Climate Resilience – Increasing organic matter in the soil raises its capacity to hold and retain moisture making it more resilient to climate change. High levels of soil organic matter comprised of stable organic material such as plant and animal residues and the biomass of living organisms enables soil to buffer acidity, store carbon, retain moisture, and cycle nutrients, making for healthier crops and livestock.

Positive externalities – and the chance to get paid for them – Ecological farming systems have the potential to generate positive outcomes beyond the farmgate. Healthier soil through ecological management lessens run-off and its negative environmental fallout. It can also bind greater amounts of nitrogen, phosphorus, and sediments, leading to reduced leaching.

Ecological production systems also reduce the need for the use of antibiotics in livestock operations, posing less of a threat to resistance in the human population, while creating a more diverse agro-ecosystem and a stronger genetic bank.

While good for the earth and society, it is also possible for growers and managers to gain revenue as a result of these improvements. As part of its cap and trade program, California is now paying $12 per ton of CO2e for offset credits and the Australian government’s Carbon Farming Initiative lets farmers earn carbon credits by reducing greenhouse gas emissions. An AU$2.5 billion Emissions Reduction Fund has been established by the government to purchase credits. Indeed, some the Australian properties managed by SLM Partners successfully bid to supply more than 2 million tons of CO2 credits to the fund over the coming decade, earning additional income for the properties involved.

Higher Value Markets– A further advantage of ecological farming is that it allows investors to tap into higher value markets and, in some cases, achieve premium pricing for their products. The most obvious market is for organic food, which is growing strongly. The value of the global organic market rose from $15 billion in 2000 to $72 billion in 2013. The great attraction of the organic market is the price premium available to farmers. Organic prices also tend to be more stable, buffering producers against the volatility of commodity markets.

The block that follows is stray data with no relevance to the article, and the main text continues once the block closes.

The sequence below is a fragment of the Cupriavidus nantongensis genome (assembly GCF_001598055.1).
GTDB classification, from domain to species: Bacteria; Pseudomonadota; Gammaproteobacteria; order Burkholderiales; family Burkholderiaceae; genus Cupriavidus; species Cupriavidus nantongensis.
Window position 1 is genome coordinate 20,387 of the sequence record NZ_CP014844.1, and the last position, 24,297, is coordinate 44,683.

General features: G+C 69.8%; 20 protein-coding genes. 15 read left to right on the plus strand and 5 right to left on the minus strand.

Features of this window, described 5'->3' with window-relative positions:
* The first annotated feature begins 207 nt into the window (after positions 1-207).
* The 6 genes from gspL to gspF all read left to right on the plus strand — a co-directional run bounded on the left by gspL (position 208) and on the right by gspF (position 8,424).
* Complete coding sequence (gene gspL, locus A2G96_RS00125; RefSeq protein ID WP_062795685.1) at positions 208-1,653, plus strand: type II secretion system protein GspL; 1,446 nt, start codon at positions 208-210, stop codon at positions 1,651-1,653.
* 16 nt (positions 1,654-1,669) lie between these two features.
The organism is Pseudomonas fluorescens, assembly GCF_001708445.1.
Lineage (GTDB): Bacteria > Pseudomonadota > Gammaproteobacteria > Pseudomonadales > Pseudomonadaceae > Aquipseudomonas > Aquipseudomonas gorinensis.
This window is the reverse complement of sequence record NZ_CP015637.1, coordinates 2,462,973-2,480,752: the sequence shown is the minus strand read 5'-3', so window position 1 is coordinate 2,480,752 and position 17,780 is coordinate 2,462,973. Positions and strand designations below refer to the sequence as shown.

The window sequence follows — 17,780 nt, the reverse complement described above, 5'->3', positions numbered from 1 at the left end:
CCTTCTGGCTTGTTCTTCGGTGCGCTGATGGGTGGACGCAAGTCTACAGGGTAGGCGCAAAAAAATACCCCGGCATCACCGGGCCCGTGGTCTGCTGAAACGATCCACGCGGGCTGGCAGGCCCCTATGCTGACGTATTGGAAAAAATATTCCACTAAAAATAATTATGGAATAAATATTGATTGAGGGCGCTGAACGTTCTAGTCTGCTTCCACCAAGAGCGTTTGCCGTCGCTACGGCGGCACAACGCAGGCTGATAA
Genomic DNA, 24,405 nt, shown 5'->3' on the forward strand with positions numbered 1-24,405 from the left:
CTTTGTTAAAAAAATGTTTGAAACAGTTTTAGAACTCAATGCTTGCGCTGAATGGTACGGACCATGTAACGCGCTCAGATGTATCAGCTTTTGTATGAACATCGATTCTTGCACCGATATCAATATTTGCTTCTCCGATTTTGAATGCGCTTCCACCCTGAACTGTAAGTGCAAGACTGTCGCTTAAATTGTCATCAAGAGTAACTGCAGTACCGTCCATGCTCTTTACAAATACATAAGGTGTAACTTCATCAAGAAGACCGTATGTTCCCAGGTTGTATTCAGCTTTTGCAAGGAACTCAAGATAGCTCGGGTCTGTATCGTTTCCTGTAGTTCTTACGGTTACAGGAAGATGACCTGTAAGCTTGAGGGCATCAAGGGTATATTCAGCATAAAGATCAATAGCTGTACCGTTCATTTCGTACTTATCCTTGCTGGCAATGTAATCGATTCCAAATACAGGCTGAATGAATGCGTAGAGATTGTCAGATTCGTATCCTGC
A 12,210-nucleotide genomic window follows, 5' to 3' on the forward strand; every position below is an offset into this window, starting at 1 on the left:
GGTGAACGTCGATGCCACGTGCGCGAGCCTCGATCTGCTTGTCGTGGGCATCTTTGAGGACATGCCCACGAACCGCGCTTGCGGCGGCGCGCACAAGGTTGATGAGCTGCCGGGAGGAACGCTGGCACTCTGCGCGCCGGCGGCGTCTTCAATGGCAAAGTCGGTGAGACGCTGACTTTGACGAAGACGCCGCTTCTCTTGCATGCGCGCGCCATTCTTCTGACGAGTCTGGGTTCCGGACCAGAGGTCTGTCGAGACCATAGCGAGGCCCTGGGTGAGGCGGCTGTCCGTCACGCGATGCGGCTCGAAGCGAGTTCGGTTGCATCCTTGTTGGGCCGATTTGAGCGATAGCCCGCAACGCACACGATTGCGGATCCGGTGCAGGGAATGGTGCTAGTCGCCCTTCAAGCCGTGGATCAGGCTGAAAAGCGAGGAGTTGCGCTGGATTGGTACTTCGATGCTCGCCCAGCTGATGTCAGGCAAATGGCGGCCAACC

‘Organic’ is just one category that consumers use to differentiate their food. There are a number of other certification schemes that try to reassure consumers about the provenance of their food, including ‘grass-fed’ or ‘pasture-raised’ beef and dairy and ‘antibiotic-free’ meat.

More Profitable Systems – Ultimately, the investment case for ecological farming comes down to economics. SLM Partners have collected dozens of case studies of farmers who have transformed their profitability – and easily surpassed local norms – after switching to ecological systems. As a result, they have achieved a much higher return on their land and their capital. These case studies cover agroforestry systems in the southeastern USA, low-input dairy in New Zealand, integrated crop and livestock systems on the northern American plains, rotational grazing systems in Patagonian Chile, and organic farming in many parts of the world.

The compiled data indicates that is possible to realize an internal rate of return of more than 10% within an ecological farming operation – even in developed countries, compared to an average rate of return within the single digits for conventional agricultural production